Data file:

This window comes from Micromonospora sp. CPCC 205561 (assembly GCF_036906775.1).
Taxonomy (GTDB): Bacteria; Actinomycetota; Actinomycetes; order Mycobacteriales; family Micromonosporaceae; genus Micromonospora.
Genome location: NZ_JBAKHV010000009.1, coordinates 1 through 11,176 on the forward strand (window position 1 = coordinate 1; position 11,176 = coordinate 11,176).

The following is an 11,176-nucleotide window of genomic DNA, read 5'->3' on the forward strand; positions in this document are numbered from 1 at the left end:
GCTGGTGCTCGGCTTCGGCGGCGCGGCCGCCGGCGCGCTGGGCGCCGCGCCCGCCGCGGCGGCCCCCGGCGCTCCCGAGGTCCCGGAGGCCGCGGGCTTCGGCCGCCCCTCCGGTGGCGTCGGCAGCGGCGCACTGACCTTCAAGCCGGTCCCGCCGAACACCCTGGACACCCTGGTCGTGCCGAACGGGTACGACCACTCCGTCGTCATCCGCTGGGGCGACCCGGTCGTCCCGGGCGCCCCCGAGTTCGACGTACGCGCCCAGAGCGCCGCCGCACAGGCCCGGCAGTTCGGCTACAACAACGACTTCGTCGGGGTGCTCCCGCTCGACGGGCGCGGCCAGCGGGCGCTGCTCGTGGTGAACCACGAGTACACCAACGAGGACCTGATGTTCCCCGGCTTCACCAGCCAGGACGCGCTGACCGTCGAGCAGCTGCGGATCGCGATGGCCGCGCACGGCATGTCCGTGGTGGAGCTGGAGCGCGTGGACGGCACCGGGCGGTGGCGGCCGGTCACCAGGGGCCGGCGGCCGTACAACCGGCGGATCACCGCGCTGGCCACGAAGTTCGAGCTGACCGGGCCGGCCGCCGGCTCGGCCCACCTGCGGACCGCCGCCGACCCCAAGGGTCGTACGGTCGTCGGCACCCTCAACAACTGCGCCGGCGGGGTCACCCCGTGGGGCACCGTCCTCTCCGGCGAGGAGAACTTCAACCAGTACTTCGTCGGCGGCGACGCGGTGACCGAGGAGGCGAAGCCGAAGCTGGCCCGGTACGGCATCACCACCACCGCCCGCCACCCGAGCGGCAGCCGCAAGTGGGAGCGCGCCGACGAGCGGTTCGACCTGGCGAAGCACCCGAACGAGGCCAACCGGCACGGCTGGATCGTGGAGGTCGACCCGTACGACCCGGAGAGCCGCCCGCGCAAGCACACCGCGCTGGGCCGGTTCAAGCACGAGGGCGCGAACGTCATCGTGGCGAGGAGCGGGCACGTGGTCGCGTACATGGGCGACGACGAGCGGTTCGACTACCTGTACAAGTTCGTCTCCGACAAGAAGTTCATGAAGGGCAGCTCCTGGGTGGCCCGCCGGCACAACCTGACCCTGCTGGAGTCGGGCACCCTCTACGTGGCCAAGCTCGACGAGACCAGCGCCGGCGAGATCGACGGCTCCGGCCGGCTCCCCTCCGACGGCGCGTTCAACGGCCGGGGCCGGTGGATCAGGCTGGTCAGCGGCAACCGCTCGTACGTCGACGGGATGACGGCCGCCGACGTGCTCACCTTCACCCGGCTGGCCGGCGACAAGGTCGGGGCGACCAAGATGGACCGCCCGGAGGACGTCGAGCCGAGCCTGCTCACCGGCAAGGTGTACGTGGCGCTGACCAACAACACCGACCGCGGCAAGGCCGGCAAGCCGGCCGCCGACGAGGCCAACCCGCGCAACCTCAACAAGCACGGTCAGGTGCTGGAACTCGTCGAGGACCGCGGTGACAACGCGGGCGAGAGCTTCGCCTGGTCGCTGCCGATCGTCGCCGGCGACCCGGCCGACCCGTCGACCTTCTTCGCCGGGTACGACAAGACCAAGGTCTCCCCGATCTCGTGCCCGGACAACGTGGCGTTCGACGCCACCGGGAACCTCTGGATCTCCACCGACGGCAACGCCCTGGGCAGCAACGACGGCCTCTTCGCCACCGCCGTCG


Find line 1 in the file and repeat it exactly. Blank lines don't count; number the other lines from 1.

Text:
This window comes from Micromonospora sp. CPCC 205561 (assembly GCF_036906775.1).